I'm not entirely clear what your "dictionary method" means: for example, what does Atoms denote? Are they just arbitrary labels, IDs, or the element's symbol? (Keep in mind that dictionary keys must be unique so element symbol won't work.)

You can take advantage of the fact that Python allows you to have cyclic references and construct graphs of the atoms. This allows you easily figure out the adjacent atoms.

Here's an example:

class Atom(object):
    def __init__(self, element, position):
        self.element = element
        self.position = position
        # each one for a different bond order, starting at 1
        self.bonds = [set(), set(), set(), set()]
    def bond_with(self, other, order=1):

# construct hydrogen fluoride
H = Atom("H", (0.0, 0.0, 0.0))
F = Atom("F", (0.0, 0.0, 1.0))
HF = set((H, F))
  • This answer. The best way to represent chemicals is as linked list of atoms or ions like how SMILES does.
    – Cole Tobin
    Aug 18, 2014 at 1:39
  • The reason for only two dimensions was that it seemed harder to represent a structure in precise three dimensions - the Bond objects would contain information as to R/S of the bond and I'd have to write some functions that determined the approximate shapes of different structures (trigonal planar and all that). I apologize for being unclear with the dictionary method. I meant that each atom would have a unique id such that {id:atom_object}. All in all, this is along the lines of how I was considering making this work. Thanks! Aug 18, 2014 at 2:33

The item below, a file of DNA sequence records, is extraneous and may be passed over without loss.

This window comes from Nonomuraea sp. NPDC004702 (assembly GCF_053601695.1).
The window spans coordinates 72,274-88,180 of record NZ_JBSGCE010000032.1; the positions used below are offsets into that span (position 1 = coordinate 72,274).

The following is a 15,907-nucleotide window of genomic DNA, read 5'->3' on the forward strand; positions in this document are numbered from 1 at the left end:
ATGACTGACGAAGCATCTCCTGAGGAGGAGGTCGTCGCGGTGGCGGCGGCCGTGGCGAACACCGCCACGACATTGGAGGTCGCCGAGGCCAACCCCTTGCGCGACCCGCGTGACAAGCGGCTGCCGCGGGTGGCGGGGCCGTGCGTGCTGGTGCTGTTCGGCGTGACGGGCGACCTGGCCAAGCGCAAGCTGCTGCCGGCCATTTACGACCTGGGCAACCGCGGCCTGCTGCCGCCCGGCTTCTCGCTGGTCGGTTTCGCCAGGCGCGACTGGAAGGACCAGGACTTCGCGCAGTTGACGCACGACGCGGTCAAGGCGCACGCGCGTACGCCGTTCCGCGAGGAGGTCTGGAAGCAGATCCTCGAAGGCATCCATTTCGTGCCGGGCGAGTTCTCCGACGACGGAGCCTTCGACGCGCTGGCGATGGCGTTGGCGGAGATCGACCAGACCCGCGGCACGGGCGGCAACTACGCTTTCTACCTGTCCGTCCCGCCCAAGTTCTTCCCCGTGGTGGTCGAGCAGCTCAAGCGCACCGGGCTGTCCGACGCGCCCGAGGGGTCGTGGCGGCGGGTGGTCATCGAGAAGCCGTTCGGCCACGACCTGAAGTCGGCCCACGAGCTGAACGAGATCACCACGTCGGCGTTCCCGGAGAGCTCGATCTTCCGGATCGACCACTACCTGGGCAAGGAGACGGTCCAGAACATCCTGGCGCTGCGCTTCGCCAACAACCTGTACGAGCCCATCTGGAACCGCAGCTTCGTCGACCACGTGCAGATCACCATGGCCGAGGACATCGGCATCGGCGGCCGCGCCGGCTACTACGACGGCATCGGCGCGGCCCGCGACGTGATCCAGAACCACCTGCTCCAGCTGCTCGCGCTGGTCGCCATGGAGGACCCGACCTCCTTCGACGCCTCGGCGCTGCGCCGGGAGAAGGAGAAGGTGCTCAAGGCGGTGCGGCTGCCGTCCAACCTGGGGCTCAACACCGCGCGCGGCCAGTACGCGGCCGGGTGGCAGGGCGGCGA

Dictionaries are what Python's primary graph library NetworkX uses. Each graph structure is a dictionary of dictionaries. So it's nested in a sense but not by much. Molecules are very much representable by graphs, being connected groups of nodes.

If you want to skip all that and go straight to the modelling work, there's a full toolkit for that. The Molecular Modelling toolkit is a set of libraries for dealing with molecular modelling in Python. It is mostly aimed at Bioscience but I'm sure you could use it for other kinds of chemical work say Geochemistry or Materials research. It can even output to various visualizers.